Ahead of Gregg Araki’s upcoming series Now Apocalypse, Jacob Engelberg presents a .gif collage exploring the theme of apocalypse throughout the auteur’s body of work. From alien invasions to New World Orders to fecund desert landscapes, and Armageddon Day itself, Araki’s fictional universes often find themselves on the brink of ruin. These precarious worlds—and the despondent characters who inhabit them—are typical of Araki’s singular style. If the world is doomed anyway, then we might as well jump headlong into hedonism as we tumble carelessly on our perilous decline into the abyss. Continue reading
The Still Point Journal is a literary journal for Arts and Humanities researchers, established in 2014. The Still Point Blog aims to be a forum for discussion, dialogue, collaboration and experimentation.
We invite submissions for the Still Point Blog throughout the spring of 2019. We welcome blog post submissions of 400–500 words (accompanying images or photographs encouraged). However, if you have a longer – or shorter – piece in mind, please contact us to discuss it. We would also be delighted to publish videos, images or any experimental forms of disseminating or reflecting on research. Continue reading
Welcome to followers old and new of the Still Point blog.
As the new editorial team gear up to begin a new year of blogging in 2019, we thought we’d get your academic content tummies grumbling with a glimpse behind the curtain.
Here we introduce ourselves and give some insights into how we became familiar with the Still Point and why we wanted to get involved.
Don’t worry! There’s still time for you to get involved too. Continue reading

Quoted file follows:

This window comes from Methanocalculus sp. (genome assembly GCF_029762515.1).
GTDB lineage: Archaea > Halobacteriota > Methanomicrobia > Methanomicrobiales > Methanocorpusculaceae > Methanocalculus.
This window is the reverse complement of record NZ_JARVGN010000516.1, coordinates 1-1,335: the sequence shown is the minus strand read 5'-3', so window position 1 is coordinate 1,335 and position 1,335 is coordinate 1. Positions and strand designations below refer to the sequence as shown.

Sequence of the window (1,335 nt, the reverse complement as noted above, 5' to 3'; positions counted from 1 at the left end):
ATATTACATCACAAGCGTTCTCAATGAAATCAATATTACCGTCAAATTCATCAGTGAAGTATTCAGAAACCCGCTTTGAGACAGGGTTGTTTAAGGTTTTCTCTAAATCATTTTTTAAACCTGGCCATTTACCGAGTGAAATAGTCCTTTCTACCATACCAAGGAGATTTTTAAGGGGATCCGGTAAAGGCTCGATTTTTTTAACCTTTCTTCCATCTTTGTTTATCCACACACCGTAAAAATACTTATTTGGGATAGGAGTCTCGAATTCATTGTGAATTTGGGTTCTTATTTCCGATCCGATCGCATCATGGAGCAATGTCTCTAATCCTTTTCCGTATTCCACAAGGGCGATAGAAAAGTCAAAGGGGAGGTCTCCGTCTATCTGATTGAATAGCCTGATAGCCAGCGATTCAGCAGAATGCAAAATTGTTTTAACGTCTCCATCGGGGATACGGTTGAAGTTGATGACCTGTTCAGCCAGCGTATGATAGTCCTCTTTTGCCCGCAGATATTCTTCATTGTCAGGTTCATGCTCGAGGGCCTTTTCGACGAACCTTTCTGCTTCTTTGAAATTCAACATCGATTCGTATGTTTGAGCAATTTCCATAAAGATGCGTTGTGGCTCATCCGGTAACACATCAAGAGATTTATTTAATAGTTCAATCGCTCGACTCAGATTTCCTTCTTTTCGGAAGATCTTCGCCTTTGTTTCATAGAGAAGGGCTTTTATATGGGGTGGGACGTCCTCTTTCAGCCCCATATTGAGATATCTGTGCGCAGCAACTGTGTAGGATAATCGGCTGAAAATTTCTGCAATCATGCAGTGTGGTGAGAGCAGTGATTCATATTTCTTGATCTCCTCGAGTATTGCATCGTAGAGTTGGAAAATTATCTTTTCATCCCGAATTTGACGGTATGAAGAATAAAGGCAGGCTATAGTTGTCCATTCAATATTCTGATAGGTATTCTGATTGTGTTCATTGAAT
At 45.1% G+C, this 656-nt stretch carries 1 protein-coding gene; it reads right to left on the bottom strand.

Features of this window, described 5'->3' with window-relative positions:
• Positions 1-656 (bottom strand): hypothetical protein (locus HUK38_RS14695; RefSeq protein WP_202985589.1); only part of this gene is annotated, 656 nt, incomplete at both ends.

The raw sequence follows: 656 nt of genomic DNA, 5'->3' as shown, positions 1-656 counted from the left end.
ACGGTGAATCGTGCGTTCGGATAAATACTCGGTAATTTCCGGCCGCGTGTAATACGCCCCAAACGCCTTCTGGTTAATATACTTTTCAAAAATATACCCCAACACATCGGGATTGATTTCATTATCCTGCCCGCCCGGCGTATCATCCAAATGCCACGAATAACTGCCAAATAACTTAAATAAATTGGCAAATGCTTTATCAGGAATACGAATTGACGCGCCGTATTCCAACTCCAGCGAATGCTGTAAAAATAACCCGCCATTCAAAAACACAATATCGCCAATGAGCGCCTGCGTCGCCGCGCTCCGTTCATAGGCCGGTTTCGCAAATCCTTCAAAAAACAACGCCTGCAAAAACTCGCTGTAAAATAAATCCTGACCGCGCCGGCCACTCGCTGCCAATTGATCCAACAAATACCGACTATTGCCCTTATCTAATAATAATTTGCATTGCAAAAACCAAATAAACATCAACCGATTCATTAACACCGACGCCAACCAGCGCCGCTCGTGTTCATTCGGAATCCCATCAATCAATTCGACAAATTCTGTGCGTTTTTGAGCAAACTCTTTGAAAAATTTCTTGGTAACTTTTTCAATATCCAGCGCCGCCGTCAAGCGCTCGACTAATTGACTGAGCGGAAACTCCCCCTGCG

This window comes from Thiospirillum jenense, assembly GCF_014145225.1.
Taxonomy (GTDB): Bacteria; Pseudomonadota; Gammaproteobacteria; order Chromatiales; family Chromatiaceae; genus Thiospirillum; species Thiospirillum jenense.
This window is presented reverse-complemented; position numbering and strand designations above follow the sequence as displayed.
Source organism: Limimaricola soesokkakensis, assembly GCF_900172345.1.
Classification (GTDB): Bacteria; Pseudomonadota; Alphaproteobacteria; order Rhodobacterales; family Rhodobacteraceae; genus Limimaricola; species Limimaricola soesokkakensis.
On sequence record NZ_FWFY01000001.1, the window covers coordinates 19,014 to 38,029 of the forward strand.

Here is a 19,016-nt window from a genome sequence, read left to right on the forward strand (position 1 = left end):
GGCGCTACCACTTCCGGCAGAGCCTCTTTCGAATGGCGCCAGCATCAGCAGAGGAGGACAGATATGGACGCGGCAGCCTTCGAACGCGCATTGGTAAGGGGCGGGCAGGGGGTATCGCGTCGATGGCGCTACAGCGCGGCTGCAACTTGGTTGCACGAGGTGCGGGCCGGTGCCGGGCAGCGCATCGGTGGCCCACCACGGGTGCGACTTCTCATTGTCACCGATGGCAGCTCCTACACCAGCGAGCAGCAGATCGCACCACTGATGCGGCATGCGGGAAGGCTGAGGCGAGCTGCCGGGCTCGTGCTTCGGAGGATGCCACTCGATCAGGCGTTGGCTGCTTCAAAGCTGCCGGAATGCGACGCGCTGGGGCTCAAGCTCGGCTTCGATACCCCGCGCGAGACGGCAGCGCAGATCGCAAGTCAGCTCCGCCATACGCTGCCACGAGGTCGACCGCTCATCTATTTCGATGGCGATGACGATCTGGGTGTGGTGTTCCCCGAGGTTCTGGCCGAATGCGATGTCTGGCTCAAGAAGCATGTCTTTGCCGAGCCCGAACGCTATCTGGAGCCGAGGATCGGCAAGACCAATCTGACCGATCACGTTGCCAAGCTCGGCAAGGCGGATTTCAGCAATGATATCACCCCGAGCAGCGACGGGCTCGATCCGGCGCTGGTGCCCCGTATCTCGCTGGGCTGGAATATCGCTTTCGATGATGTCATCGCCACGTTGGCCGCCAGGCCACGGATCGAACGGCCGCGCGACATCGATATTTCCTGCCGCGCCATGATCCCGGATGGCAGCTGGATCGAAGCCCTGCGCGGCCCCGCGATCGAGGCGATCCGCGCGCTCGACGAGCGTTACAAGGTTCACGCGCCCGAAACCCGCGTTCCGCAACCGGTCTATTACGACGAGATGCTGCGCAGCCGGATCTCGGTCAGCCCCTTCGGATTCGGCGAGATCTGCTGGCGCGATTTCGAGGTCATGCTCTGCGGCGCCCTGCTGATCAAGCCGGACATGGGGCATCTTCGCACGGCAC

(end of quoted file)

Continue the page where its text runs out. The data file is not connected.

SATURDAY 6TH OCTOBER
Senate House Library, 3rd Floor (349), London, WC1E 7HU
We are excited to invite you to the launch party for the third issue of The Still Point Journal, Borders, featuring creative non-fiction, poetry and visual work, produced by researchers in London. Continue reading
In an 1850 All the Year Round article, Charles Dickens writes about his visit to the Royal Polytechnic Institution as a young boy. He recalls how scientific lectures and exhibitions on display were both entertaining and accessible – an experience that opened up new vistas of knowledge:
‘There was an indefinable feeling as if it were not real, out-and-out, holiday place: as if our education were in some way going on whenever we were there. Instruction, we felt, lurked behind amusement, and it was impossible to forecast, from the programme of the entertainments, exactly at what point the baleful genius of mental improvement might be expected to claim its victim. There were diverting objects to look at, doubtless, but even machinery in motion – a charming object always to any boy of a well-regulated mind – can be turned to an evil educational account.’ Continue reading
For postgraduate students there is a tendency to feel our identities have been subsumed under the research we carry out. The dissertation reflects the ultimate form of self-expression even if it is the ideas, not the sentiments behind them, that determine its value. However, there are other instances where the ‘personality’ of research carries great currency in academia. In their second year, several PhD students opt to teach undergraduate seminars. What I have learned from this experience, thus far, is that how I engage with the material shapes their educational experience in the classroom.
This term, one of the modules I’m involved with is taught by my supervisor. Knowing him quite well, it is interesting to see how much of his personality comes into the content of the course. The lectures and seminar activities demonstrate a comprehensive presentation of the module’s topic but also relate back to several critical issues approached in his own research. While he is careful to establish a line between content, criticism, and even personal sentiment, the environment of active engagement that he creates prompts students to do the same. Not all academics are comfortable bringing passion into the classroom. Continue reading
The start of a new year is often a time for reflection; likewise, the Still Point blog has been inspired to take an introspective turn. During the month of February our team, along with other contributors, will be engaging with the topic of ‘Reflections’. For us, this theme encompasses a number of considerations: reflections on the last academic term, individual experiences as Graduate Teaching Assistants and guest lecturers, organising conferences and the proposed strike action by the University and College Union.